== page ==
Polls open in Venezuela opposition vote — Nicolas Maduro

Bishops claim Venezuela is heading for dictatorship

And this has the effect of attempting to undermine the credibility of that constituent assembly and the elections for it and also drawing international attention to the cause in Venezuela of the opposition parties who have been fighting this issue for more than three months now on the streets almost every day with the loss of life and many injuries and hundreds of people winding up in jail.

"With this vote we want to say to Maduro that Venezuela can't wait".

The symbolic referendum has no legal impact, but supporters say turnout Sunday would be a signal to the world that Maduro's government is ignoring the will of the people.

The Venezuelan minister of foreign affairs added that Fox Quesada had already left Venezuela and would not be able to visit the country again. Still, some supporters said they were disappointed.

"It is definitely. encouraging to see everybody is really coming together to possibly make a change", he said.

"The great majority of Venezuelans are against the government", he said.

Venezuelan bonds were largely unchanged on Monday, perhaps reflecting sentiment that the opposition vote was not a short-term game-changer.

The opposition accuses Maduro of driving the country into bankruptcy, and of using the Constituent Assembly to entirely sideline the legislature. Moncada offered no evidence to support his accusations.

Bishops claim Venezuela is heading for dictatorship
Venezuela cop in helicopter attack attends opposition rally

The Mexican government, critical of Maduro, called for the results of the opposition consultation to lead to a "negotiated solution" to help "restore" democracy.

"We call on the whole country this Thursday to join massively and peacefully a national civic strike of 24 hours as a mechanism of pressure and preparation for the definitive escalation which will be next week", he added.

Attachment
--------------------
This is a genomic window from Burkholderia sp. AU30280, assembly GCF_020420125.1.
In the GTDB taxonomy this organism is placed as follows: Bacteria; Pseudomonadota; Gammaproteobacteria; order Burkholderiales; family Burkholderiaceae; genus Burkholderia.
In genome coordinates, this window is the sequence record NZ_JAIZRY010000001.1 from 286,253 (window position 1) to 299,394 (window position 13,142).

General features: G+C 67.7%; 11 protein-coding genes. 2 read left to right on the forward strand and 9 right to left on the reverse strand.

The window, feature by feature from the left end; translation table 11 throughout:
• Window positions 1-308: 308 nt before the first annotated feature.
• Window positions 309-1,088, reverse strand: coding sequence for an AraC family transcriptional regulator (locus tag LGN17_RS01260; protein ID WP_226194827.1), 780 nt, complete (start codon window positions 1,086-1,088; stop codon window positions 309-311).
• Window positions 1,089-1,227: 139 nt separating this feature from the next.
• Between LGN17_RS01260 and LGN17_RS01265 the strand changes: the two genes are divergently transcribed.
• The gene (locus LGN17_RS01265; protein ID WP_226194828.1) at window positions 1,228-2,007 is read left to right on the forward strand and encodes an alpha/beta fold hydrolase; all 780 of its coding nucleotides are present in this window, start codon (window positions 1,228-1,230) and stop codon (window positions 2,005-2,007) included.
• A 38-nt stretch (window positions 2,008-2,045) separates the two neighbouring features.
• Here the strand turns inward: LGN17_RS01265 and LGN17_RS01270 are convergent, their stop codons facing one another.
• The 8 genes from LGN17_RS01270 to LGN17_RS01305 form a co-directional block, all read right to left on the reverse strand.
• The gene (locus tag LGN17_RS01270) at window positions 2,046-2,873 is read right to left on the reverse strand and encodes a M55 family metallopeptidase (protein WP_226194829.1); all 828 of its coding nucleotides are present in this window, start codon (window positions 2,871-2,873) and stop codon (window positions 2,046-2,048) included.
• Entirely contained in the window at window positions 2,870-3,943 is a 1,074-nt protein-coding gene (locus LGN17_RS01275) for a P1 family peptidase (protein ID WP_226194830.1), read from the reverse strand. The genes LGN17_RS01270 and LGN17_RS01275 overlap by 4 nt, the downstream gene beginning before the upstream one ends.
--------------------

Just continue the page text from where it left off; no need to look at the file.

Volunteers count the ballots during an opposition-organized vote to measure public support for Venezuelan President Nicolas Maduro's plan to rewrite the constitution.

Also on Sunday, the government invited citizens to come and test the voting machines that will be put in place at the end of the month to elect members of the Constituent assembly. "Let's start a new round of talks, of dialogue for peace". "The mandate the people have given us is clear". "The constitutional assembly is something that benefits the people".

Several Latin American countries and the Catholic Church have criticised Maduro's move to redraft the constitution.

"You are a dictator, you are against the constitution".

"Basic things like food and shelter are being stripped away from them", said one South Florida voter. "There's no separation of powers, no freedom of expression". The country's chief prosecutor has recently broken with the ruling party. An opposition statement said it felt "great pain" over the shooting. Do they reject the constitutional assembly? They are being taken to jail.

Venezuela is polarised between backers of President Maduro and the opposition, which wants fresh elections. But more than a year has gone by and a judge has yet to convene a preliminary hearing to evaluate the evidence, leading the U.S. government to question the motives for his arrest and continued detention.

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